Erasure codes and extreme distribution are at the heart of our network, key to powering the availability and performance our users enjoy
Be it power outage, disk failure, or even a cosmic ray, data loss & unavailability is inherent to storage networks of any scale. Industry standard solutions often involve erasure codes/error correction codes which perform transformations to data, building in levels of redundancy tunable to achieve any ratio desired.
Erasure codes of the type employed take 4 MB “sectors” (sometimes “shards”) from the original file (called the data sector), and encode it to produce however many “parity” sectors are desired. These parity sectors contain redundant (repeated) information about the data sectors, but no two parity sectors are the exactly same. Using a combination of data and parity sectors, it is possible to recreate the original file even in cases of extreme outage/unavailability.
For an example, given parameters may be 30 data sectors and 60 parity sectors, which implies a 3x redundancy factor (any 30 of the total 30+60 sectors are required to recover data). Operations would be performed one “row” at a time, which would be 120 MB long (30 data sectors x 4 MB), and produce a total of 90 sectors (30 data + 60 parity).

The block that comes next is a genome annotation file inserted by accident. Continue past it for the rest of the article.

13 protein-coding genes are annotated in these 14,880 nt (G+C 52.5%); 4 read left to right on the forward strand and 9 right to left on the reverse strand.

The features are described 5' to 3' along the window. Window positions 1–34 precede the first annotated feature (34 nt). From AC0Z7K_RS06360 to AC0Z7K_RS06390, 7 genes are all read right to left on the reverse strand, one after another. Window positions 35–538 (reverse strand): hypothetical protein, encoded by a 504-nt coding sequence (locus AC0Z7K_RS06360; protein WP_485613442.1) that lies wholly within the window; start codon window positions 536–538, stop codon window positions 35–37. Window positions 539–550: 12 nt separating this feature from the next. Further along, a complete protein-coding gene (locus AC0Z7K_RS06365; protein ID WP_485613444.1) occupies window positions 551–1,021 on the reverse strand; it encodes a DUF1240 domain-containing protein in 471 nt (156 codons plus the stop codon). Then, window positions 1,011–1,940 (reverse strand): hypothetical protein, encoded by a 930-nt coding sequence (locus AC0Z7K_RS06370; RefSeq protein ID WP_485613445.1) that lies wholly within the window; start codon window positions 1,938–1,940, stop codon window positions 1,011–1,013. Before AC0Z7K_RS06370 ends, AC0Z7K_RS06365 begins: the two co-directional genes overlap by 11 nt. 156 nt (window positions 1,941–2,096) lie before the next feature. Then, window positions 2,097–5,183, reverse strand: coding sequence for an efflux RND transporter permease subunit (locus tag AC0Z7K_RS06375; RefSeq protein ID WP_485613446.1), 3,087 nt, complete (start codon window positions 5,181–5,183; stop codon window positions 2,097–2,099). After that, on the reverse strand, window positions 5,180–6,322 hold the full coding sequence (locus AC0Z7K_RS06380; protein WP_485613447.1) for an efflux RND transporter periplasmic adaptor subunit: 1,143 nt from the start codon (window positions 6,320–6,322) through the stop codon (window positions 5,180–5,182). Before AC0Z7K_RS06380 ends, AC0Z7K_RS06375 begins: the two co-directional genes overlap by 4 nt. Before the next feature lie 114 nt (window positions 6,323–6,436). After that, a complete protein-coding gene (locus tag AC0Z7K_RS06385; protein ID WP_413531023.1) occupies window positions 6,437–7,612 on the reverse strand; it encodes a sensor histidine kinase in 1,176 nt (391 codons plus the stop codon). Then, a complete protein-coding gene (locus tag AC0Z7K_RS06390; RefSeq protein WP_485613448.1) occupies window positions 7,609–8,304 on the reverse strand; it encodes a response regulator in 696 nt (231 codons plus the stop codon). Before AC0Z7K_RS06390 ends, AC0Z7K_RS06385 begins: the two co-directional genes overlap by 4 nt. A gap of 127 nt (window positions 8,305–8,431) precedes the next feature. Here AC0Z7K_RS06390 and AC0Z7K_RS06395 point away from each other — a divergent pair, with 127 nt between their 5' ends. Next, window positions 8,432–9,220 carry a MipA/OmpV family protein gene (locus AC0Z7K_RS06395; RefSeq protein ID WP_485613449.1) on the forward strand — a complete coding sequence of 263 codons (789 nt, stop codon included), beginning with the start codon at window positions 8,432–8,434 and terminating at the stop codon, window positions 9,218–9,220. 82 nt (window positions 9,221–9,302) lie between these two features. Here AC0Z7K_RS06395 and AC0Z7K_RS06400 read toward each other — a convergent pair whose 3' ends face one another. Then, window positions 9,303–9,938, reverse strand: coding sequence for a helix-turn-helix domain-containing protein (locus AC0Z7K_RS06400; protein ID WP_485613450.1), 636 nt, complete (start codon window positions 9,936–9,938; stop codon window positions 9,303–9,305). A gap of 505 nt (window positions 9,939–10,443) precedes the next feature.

The ScPrime network derived its renter functionality from the Sia protocol, which defines how sectors are created and distributed to a network. That original Renter-Host Protocol implementation called for the renter module to distribute these (default) 10 data and 20 parity sectors (3x redundancy) across the same set of hosts, this default behavior meaning only 30 storage providers. In practice this greatly limits performance capabilities, as one becomes limited to only the available bandwidth of this fairly low number of providers, and would become more greatly affected by any of those 30 providers becoming unavailable and taking a whole copy of sectors with them.
The Xa Net Services Relayer innovates on this by enabling each row individually to have a unique set of providers the sectors are distributed to. So while a row may produce 90 sectors (from the earlier example), these sectors would be distributed to a different 90 providers than the row before it (though in practice there is likely to be some overlap between rows). This greatly boosts the amount of parallelism that is possible for both network uploads and downloads, while also reducing the impact of any particular provider becoming unavailable.
This mass parallelism and greater distribution across the network is an essential strength in the Relayer stack. Sufficiently large files may become distributed across thousands of providers, with each Relayer possessing much greater granularity for performance tuning and resilience toward outages.